I rendered it out a a resolution the mac book would enjoy...
As you can see (assuming you saw earlier posts), I ended up remodeling the whole body to closer resemble the model my partner made. The texture was also made to mimic the way the physical model was painted.
Since I've been poly modeling for awhile I spent a good amount of time giving some sophomores advice on their penguins. I noticed pretty much all of the models (including the one in the example they had) had more geometry than what was needed. It's tough to really modify and improve a model, your own or another's, when it's so dense.
I thought I'd use this model as a way to provide some advice.
If it's a simple model, Keep it simple. Extra edges turns models blocky; when you want to move a feature or a side you'll have to move 40 verts at once and try to smooth them out afterwards when it's a feature that could have been created and controlled by 4 verts. The more verts, the less influence each one has. Of course it takes a lot of practice to start developing tricks and techniques but so much of it comes from the initial approach.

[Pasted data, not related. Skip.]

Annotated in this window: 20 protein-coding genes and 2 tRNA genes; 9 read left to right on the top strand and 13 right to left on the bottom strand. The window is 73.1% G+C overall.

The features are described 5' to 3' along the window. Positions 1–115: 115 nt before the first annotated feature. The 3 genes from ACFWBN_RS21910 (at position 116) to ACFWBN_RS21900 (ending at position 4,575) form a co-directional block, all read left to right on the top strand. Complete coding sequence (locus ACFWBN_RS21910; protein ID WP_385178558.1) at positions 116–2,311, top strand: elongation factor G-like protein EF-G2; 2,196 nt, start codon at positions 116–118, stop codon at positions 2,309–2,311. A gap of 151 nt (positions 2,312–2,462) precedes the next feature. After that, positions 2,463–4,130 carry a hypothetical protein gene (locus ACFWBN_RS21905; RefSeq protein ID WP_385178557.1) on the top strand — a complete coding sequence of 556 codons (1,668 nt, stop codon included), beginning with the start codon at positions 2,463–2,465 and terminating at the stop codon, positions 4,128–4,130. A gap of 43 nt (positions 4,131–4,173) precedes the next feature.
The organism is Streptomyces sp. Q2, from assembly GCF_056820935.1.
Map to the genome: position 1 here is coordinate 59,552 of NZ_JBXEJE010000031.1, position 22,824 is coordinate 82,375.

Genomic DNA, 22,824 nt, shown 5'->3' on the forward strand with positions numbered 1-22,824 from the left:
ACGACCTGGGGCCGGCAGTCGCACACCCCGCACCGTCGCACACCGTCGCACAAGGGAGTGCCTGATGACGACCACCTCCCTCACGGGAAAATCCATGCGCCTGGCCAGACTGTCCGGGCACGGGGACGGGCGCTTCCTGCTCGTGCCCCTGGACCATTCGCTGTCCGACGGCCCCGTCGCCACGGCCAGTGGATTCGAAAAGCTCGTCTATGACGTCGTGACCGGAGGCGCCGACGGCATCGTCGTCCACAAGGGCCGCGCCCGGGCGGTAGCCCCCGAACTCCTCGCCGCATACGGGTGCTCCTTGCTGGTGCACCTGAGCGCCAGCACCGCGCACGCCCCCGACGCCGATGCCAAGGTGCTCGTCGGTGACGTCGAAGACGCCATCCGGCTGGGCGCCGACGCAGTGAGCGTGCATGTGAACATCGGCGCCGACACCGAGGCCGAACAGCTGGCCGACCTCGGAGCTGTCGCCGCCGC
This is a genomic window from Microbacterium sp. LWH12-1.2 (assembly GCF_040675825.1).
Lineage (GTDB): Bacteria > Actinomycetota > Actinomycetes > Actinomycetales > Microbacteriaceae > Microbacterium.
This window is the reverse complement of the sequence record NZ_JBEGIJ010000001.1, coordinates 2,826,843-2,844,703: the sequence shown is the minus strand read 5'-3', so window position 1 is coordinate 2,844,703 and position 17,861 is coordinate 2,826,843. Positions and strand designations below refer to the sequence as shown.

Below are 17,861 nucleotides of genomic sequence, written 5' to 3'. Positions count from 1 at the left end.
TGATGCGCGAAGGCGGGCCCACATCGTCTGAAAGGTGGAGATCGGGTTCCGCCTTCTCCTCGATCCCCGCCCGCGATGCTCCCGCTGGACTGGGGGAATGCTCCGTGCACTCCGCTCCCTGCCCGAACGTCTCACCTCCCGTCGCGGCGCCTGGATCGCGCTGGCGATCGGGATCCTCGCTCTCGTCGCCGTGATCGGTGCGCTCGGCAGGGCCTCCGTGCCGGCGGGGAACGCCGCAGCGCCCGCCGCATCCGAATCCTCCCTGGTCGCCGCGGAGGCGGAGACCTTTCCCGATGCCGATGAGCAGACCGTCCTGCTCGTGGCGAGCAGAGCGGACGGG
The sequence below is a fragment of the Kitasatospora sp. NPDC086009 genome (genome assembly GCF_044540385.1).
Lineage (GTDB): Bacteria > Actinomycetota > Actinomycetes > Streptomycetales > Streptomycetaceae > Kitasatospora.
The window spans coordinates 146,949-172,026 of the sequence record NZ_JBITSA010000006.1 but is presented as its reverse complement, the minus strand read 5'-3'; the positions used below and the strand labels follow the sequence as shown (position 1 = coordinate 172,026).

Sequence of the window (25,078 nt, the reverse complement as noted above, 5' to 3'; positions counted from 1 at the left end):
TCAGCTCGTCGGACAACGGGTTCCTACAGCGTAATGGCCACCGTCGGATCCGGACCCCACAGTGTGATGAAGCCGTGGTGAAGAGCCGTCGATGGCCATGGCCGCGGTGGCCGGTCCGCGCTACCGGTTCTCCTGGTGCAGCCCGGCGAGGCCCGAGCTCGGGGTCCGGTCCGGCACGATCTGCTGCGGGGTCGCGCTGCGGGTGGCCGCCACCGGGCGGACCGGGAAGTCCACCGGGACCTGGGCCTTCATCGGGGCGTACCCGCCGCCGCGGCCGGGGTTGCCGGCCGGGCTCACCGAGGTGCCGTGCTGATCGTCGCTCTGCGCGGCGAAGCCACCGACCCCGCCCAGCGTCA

I stumbled across some thumbnails I did that got me started on this model. I just tried to create lines that flowed with the features and try to stitch it together with 4 sided polys. Of course, I changed things as I was working but generally I tried to keep it just as simple. You'll notice in this model there's a lot of areas where 3 or 5 quads meet at a point (so the edges form a 3 or 5 lined asterisk), I should mention, if you're making blend shapes and animating a face, avoid those unless it you know it's necessary. Generally, if those verts are moved in animation they don't provide natural looking deformations.